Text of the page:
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PRESS CONTACT: Steven Chlapecka - schlapecka@ppionline.org, T: 202.525.3931


Statement by PPI President Will Marshall on the Debt Limit Agreement

WASHINGTON D.C. -- PPI President Will Marshall issued the following statement on the debt limit agreement before Congress:

“The final compromise reached in the debt ceiling debate marks a disappointing end to a standoff that had already reached new lows in self-destructive political brinksmanship. After holding the U.S. economy hostage for weeks in the name of principled deficit reduction, congressional Republicans have exacted a deal that fails to address the structural drivers of our deficits. We were taken to the brink of economic catastrophe, yet this deal still won't stabilize the debt, reform the tax code, or ensure Social Security's long-term solvency.

“President Obama, for his part, passed on the opportunity to stand behind the balanced deficit-reduction approach endorsed by his own Fiscal Commission. The negotiated proposal passed by the House and before the Senate today includes a significant down payment on deficit reduction, but it is an inauspicious start for any long-term plan to pay down our debt. The cuts included in this package focus too much on discretionary spending alone, while tying Congress’s hands to balance those cuts with additional revenue from comprehensive tax reform.

“For all its flaws, the deal has defused the Tea Party’s time bomb and given us another chance at forging a constructive, bipartisan deficit plan. The key to those hopes lies with the special committee of Congress. Unless the committee is willing to go beyond the target in the legislation and tackle revenues and entitlement, this deal will fall far short of what it is needed.

“We need to watch carefully who is chosen to serve on the special committee—whether they are simply stalking horses for the leadership or in fact willing to make hard choices for the benefit of the country. In addition, it is vital that the Obama Administration be engaged in direct and regular communication with the special committee, otherwise this process cannot succeed.

“We are happy there is a trigger built into the deal, in case the special committee fails to deliver its proposals, but we are concerned the triggers do not go into effect until a year after the special committee is created. Furthermore, the one-sided enforcement mechanism also tips the scales too much toward discretionary spending reductions, Excessive cuts of $850 billion would be slashed from the Pentagon’s budget—an amount larger than recommended by the Simpson-Bowles Commission. We wish the trigger had applied to revenues as well.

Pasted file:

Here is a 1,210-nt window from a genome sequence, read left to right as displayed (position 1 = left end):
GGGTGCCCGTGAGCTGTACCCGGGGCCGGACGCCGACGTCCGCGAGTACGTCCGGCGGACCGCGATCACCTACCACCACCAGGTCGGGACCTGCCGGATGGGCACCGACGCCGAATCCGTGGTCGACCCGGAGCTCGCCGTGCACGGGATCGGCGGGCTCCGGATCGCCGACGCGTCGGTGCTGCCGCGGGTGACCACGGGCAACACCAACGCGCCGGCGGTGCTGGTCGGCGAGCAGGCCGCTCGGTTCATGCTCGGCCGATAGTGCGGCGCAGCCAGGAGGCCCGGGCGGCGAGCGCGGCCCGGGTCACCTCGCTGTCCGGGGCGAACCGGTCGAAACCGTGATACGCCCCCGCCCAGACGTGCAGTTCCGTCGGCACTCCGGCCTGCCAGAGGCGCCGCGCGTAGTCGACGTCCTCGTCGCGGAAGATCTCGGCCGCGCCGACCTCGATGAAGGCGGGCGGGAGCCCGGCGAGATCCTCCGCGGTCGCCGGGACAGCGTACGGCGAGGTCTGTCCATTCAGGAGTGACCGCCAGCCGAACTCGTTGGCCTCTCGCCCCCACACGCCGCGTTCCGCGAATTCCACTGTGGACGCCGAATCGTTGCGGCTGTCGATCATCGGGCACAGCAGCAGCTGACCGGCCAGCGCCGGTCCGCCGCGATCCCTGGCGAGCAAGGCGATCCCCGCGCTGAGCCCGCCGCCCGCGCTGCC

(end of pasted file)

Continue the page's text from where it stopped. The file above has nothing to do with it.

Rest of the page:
“We hope that President Obama will show the resolve Americans need from their president to salvage this situation and recapture the political debate going forward. The surest approach to doing that is to fight for the principles endorsed by his Fiscal Commission, including broad tax reform to lower rates and eliminate tax expenditures to raise significant money for deficit reduction. And parallel to that, the president and Congress must put real entitlement reform on the table. Republicans have succeeded in ensuring spending cuts will be included in any deal—it’s now up to President Obama and congressional Democrats to restore balance to the final package between now and 2013.”

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The Progressive Policy Institute (PPI) is an independent research institution founded in 1989 that seeks to define and promote a new progressive politics in the 21st century. Through research, policy analysis and dialogue, PPI challenges the status quo and advocates for radical policy solutions.

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